Readers are encouraged to distribute, remix, and tweak this material! Please credit This Chair Rocks/
Ashton Applewhite

Age ≠ affinity. (Except when it does.)

            I often point out that age has far less to do with compatibility than we think it does. There are exceptions, of course: reproduction is largely a young-person’s game, along with extreme sports. Age differences can’t be wished away, nor should they be. But hanging out mainly with people our own age has more to do with comfort and inertia than with actual affinity, and the habit costs us.

            I still think that’s the case. But a question that came in to my Yo, Is This Ageist? blog tempered my thinking. It came from a woman in her late 50s who belongs to a cancer survivors group.The admins regularly schedule events ‘for survivors under 40’ or for ‘young survivors,’” she wrote. “So far they’ve involved trivia games and making appetizers, which would be interesting for just about any adult. I politely pointed out that what they were doing was ageist and suggested they reconsider, but they went radio-silent. It's so frustrating and demoralizing to be left out simply because of my age. Do I just let this go?”

             My first reaction? Hell no! Perhaps the admins were assuming younger members wouldn’t want to hang out with older ones. Even if so, better to call it out, because when we remain in age (and race and class) silos, prejudice persists. Besides, wouldn’t it make more sense to form affinity groups around commonalities like shared diagnoses or treatments?

            But not so fast. Before responding, I had the good sense to query two thoughtful younger friends, also breast cancer survivors. Their responses took me by surprise.

“Yes it’s helpful for people who identify as cancer survivors to join all different kinds of groups,” responded Dorian, who joined a bunch of them. “They were mostly older women (because that’s the biggest demographic), weeping because they might not have grandchildren, while at 26 I was wondering whether I’d even have a child. Or a career, or a life.”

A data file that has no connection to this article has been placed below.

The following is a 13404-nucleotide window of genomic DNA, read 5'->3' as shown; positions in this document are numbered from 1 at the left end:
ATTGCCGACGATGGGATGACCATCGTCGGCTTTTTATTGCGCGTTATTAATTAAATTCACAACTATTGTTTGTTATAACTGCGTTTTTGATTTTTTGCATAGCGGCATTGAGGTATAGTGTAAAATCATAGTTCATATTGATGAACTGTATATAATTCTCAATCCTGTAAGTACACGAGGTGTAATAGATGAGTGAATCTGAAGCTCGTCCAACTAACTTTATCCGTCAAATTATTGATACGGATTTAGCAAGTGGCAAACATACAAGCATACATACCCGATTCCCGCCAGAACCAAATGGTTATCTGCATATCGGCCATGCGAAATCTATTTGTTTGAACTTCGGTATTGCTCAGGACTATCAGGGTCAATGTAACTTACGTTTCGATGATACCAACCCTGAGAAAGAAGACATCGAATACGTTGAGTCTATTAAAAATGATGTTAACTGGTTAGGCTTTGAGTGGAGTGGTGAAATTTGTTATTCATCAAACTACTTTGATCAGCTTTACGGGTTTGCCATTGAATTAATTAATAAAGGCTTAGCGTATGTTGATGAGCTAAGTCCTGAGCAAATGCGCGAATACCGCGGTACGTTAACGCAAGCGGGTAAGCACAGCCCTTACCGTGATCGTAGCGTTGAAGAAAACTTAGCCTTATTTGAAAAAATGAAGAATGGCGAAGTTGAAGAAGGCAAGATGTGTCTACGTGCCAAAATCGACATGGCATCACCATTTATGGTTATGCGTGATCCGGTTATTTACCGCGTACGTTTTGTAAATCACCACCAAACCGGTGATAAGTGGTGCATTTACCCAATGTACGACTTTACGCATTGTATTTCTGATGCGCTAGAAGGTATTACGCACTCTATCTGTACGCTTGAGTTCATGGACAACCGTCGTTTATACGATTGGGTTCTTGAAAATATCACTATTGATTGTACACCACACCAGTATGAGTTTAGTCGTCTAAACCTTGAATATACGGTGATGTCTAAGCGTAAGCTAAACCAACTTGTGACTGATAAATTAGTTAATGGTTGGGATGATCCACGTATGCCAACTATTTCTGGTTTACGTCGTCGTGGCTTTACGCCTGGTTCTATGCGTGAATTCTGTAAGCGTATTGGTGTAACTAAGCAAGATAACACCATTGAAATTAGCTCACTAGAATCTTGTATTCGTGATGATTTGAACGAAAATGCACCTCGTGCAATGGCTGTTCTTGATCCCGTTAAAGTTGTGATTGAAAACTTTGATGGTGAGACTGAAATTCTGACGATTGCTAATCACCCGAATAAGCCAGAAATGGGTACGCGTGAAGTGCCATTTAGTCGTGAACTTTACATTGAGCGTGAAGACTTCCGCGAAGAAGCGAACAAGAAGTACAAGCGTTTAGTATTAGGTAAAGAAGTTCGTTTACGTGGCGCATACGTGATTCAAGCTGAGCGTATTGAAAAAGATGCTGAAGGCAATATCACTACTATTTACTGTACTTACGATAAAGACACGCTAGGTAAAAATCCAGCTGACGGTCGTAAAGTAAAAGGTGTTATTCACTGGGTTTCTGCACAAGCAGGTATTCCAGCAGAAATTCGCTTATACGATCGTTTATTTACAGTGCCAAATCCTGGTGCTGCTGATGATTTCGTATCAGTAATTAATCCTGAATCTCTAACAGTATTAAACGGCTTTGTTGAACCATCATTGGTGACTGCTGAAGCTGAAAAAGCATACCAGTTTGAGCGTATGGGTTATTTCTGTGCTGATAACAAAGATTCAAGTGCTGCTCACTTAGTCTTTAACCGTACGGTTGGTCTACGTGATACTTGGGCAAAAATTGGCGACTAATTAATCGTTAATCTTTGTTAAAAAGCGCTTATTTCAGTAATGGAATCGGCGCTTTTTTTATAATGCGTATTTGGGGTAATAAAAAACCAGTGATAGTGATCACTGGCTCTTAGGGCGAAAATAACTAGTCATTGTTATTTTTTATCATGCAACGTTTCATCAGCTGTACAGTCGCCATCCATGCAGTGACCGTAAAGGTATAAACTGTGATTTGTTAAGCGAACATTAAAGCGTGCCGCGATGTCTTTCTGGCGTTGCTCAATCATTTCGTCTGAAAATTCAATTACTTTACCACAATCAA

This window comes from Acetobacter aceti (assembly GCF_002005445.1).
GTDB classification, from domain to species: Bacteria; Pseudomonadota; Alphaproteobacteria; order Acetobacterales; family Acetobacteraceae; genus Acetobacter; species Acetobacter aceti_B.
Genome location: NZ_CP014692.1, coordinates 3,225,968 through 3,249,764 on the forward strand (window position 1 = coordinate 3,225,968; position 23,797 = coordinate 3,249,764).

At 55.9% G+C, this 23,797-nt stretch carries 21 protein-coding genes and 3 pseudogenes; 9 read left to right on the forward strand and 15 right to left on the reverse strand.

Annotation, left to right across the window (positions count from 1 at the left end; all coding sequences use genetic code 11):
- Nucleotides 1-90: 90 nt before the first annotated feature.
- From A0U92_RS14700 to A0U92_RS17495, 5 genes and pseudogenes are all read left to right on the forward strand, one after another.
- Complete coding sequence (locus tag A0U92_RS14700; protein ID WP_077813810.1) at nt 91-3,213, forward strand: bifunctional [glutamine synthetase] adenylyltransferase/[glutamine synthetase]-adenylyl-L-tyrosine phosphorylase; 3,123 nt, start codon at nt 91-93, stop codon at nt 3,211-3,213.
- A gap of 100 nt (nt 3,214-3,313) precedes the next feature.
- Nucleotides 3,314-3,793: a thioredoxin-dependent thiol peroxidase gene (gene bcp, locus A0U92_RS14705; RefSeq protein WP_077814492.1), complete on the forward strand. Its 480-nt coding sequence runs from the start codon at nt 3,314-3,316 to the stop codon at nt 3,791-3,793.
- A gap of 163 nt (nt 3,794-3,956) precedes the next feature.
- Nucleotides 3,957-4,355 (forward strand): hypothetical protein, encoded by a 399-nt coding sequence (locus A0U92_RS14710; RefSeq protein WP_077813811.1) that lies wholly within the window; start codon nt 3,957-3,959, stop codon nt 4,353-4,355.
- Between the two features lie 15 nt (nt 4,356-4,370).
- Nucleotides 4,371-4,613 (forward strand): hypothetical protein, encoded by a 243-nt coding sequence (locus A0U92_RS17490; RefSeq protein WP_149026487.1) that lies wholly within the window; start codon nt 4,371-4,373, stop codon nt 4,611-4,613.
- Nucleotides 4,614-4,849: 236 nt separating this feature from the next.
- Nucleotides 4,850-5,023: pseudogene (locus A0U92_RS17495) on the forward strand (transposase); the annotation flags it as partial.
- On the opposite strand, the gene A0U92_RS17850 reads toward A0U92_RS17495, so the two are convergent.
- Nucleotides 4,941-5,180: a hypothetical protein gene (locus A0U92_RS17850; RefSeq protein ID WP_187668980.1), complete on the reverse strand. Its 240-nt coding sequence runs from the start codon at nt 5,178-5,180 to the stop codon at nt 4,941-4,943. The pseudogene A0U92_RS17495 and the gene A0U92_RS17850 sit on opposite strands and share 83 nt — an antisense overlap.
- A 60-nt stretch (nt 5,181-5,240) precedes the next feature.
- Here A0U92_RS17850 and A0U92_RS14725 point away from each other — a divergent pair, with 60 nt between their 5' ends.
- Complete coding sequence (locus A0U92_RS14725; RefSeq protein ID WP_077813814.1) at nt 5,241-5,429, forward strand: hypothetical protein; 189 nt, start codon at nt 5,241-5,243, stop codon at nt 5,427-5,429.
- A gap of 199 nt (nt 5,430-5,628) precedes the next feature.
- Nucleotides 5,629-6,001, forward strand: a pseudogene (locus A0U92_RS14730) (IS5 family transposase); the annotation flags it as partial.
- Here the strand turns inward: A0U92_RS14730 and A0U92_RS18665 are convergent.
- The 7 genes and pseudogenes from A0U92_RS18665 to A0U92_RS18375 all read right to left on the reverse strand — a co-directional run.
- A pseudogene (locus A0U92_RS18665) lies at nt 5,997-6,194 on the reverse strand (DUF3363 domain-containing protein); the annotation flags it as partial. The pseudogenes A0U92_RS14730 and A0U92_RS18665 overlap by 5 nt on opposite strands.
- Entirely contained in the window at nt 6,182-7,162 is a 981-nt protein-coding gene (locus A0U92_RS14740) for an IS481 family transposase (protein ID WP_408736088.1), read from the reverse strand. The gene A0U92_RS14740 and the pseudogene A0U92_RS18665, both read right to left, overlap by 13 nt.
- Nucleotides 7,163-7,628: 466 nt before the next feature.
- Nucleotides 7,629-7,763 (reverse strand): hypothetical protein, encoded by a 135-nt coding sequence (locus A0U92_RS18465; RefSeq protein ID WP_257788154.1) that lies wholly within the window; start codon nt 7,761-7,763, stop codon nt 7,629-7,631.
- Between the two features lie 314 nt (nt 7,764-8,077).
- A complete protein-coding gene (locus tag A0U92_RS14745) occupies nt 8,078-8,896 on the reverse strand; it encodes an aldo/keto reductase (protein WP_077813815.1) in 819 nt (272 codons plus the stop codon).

It was a group for young adults and partners that Dorian found head and shoulders more helpful than any other. Members had different types of cancers, treatments, and prognoses. The only thing they had in common was the emotional experience of being a young person with cancer, and in the end, for Dorian, that mattered most. “They addressed things like dealing with parents swooping in at a time when you’re trying to establish independence, breastfeeding; and the future [emphasis hers]. One of the things cancer takes away from you is your future, and I think your perspective on that may be different as a 20-something than as a 60-, 70-, or 80-something.”

            Pam concurred, summing up the issue “in one word: envy. Younger women diagnosed with breast cancer are envious, for many reasons, of women who’ve had more time to establish their lives before this disease creates chaos.” She found it helpful to sit with women of all ages, but also joined the Young Survival Coalition for women diagnosed at age 40 or younger. “It was, and continues to be, a very important experience,” she wrote. Members were desperately trying to figure out how the diagnosis would affect their fertility, eligibility for adoption, and employment and financial prospects. “Cancer can be like a bomb hitting your life,” she explained, “and how much you've been able to prepare does make a difference.” And while Pam thought all survivors should have the chance to play trivia and make appetizers, "if some of groups are just for youngers, I hope you can understand why.”